In my household, the real reason for not beating the spoon was always clearly about protecting the dishes, not the food. Mixing bowls can chip, crack, or dent (depending on the material). If the bowl has a lid, then damage to the lip of the bowl can prevent the lid from fitting. If the bowl is ceramic or plastic, an impact may crack the bowl, which may even get shards of bowl material in the batter.

For cooks that like their cookware to last (my mother's pots and pans are older than I am), banging a spoon on the bowl is unthinkable. You either scrape the batter of with another spoon, or you flick the spoon into the bowl without making contact (the motion is similar to the one used for banging the spoon on the bowl).

  • 3
    Much less common, but the spoon can get also get dented if its wood or something rare. We have a porcelain cake slice which is fragile, and I've shattered a ceramic knife blade once.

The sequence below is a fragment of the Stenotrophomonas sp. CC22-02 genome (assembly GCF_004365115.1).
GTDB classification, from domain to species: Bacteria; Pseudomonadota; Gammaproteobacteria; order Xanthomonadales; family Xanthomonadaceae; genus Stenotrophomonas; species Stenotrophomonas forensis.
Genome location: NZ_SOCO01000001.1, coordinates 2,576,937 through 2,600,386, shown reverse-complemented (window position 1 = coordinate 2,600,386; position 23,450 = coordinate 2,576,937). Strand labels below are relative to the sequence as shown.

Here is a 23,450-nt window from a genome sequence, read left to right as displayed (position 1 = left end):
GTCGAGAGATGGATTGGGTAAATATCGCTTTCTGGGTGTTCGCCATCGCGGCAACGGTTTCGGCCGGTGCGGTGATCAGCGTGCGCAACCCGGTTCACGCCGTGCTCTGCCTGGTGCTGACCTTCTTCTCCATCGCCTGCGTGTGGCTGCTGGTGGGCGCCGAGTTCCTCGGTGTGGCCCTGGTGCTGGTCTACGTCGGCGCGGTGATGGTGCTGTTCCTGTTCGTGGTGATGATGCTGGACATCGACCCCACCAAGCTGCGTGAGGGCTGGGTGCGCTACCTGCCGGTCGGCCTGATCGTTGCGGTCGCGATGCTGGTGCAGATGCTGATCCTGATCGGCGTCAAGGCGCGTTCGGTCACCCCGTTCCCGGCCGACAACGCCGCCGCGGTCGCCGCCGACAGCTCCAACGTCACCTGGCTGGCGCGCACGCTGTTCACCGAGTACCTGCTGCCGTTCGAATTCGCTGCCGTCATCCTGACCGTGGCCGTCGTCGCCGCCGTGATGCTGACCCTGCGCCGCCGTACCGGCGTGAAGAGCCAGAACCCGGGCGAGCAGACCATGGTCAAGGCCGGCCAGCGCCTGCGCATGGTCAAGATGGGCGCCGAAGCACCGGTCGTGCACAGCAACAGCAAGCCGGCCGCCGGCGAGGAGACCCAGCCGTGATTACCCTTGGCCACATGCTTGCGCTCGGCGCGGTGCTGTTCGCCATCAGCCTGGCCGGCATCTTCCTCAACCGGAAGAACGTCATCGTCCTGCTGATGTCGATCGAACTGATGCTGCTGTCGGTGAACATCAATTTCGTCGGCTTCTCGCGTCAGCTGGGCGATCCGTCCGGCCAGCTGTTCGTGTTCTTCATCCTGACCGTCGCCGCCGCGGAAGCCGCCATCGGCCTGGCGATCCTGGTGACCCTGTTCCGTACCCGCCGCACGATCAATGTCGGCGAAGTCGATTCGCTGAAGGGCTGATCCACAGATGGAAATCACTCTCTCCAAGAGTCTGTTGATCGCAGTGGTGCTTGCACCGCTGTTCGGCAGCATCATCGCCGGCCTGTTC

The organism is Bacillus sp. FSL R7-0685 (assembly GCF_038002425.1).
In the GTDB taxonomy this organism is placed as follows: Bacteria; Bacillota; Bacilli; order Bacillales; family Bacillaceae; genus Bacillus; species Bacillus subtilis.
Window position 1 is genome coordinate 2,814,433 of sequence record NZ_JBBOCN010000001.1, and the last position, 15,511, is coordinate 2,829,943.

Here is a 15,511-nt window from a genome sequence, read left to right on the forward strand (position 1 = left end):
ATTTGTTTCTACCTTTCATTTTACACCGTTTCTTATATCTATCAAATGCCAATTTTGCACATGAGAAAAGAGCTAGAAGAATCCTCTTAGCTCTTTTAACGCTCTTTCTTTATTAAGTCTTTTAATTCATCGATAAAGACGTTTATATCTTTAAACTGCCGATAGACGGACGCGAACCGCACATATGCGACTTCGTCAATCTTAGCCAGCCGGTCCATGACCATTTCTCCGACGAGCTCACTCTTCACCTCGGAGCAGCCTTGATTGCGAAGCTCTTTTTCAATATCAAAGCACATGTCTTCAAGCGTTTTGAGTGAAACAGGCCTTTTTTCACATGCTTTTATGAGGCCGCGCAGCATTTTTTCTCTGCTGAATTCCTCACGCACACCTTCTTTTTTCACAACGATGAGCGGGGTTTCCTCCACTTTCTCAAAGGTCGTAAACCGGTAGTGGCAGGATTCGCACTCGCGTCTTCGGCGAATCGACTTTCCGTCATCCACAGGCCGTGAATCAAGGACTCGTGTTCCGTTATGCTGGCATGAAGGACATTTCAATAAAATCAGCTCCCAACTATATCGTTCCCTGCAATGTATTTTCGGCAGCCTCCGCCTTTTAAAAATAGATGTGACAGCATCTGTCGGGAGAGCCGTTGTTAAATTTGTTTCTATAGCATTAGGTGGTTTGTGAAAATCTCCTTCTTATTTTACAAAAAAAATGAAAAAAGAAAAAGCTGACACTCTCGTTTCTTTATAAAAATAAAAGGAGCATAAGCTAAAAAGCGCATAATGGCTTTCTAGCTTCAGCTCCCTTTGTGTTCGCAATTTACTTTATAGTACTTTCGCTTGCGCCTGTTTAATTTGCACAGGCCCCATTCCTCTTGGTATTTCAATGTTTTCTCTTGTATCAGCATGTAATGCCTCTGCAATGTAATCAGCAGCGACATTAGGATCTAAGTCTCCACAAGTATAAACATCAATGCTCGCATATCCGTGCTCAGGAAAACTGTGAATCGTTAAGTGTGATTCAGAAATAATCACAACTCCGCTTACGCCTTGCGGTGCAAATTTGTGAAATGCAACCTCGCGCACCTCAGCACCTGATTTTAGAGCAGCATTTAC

– Criggie
    Commented Jan 9, 2019 at 18:29

Another reason not named so far, that applies even to combinations of spoon and bowl/pot that are mechanically perfectly fine with hitting and vibration-insensitive contents:

Not banging safes the nerves of everyone else in the house.

Keep in mind that sound transmitted through solids travels surprisingly well and table or sink can act as sound board... So, extra points if the kitchen table touches the radiator or some pipe or if the bowl/pot is in the sink (= mechanically connected to the water piping).